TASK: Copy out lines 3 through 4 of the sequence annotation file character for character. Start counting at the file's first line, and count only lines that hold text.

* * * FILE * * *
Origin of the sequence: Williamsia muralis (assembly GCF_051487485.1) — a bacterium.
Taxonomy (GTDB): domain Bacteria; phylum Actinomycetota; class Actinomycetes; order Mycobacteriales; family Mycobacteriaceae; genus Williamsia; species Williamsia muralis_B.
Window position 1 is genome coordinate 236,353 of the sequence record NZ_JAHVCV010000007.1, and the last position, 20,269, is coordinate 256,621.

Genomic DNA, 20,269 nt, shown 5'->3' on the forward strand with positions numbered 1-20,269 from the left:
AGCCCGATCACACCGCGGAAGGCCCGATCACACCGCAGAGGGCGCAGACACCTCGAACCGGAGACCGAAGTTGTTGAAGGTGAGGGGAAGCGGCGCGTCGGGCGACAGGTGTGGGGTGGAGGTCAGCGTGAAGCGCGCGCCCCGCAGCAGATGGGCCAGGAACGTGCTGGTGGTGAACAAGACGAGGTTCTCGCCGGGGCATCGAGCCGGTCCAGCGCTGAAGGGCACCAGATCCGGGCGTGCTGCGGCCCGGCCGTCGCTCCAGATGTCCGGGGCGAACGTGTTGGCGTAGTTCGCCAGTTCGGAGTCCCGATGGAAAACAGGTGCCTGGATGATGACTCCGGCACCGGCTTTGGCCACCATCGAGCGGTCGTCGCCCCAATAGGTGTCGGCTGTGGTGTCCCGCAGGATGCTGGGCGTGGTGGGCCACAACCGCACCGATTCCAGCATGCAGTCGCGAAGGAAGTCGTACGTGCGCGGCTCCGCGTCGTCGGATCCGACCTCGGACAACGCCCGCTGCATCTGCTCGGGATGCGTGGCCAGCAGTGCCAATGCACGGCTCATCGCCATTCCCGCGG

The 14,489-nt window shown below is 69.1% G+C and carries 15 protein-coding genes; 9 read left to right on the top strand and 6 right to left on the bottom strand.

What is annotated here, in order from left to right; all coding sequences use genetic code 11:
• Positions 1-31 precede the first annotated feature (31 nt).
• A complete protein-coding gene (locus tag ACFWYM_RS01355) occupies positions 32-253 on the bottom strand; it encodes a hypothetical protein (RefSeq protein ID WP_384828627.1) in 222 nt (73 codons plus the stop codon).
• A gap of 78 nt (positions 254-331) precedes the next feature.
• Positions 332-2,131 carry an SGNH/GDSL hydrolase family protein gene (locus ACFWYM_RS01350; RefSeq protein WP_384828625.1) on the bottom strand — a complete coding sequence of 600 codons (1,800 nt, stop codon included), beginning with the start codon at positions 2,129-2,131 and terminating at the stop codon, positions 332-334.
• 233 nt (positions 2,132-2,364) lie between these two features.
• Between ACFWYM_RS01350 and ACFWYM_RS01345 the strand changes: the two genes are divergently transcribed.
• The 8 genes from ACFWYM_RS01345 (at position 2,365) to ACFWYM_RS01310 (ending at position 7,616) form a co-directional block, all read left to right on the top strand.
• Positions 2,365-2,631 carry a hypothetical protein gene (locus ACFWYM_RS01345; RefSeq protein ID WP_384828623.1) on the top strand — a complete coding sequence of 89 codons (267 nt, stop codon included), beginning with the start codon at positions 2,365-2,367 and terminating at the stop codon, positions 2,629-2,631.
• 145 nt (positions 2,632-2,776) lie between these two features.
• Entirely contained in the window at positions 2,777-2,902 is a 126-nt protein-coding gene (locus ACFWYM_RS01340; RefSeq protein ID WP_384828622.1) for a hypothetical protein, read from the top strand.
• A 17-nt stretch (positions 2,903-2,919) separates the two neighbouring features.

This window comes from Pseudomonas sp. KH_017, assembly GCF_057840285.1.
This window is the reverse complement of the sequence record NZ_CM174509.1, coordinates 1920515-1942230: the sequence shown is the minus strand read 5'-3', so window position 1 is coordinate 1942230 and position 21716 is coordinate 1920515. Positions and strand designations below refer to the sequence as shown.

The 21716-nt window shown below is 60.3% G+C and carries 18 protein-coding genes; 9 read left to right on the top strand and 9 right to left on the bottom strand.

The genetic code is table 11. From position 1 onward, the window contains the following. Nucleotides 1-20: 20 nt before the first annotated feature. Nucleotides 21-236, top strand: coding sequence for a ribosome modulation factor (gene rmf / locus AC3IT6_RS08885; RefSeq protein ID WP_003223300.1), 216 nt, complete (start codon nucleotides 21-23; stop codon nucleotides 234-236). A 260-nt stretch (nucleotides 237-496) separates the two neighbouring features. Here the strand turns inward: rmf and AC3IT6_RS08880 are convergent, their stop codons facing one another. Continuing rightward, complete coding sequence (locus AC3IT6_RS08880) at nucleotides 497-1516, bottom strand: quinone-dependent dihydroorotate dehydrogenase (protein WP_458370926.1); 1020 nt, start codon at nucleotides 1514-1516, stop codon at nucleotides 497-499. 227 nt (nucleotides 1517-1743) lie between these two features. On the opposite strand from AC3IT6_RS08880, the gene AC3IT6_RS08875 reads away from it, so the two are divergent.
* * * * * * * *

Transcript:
Window position 1 is genome coordinate 236,353 of the sequence record NZ_JAHVCV010000007.1, and the last position, 20,269, is coordinate 256,621.

Genomic DNA, 20,269 nt, shown 5'->3' on the forward strand with positions numbered 1-20,269 from the left: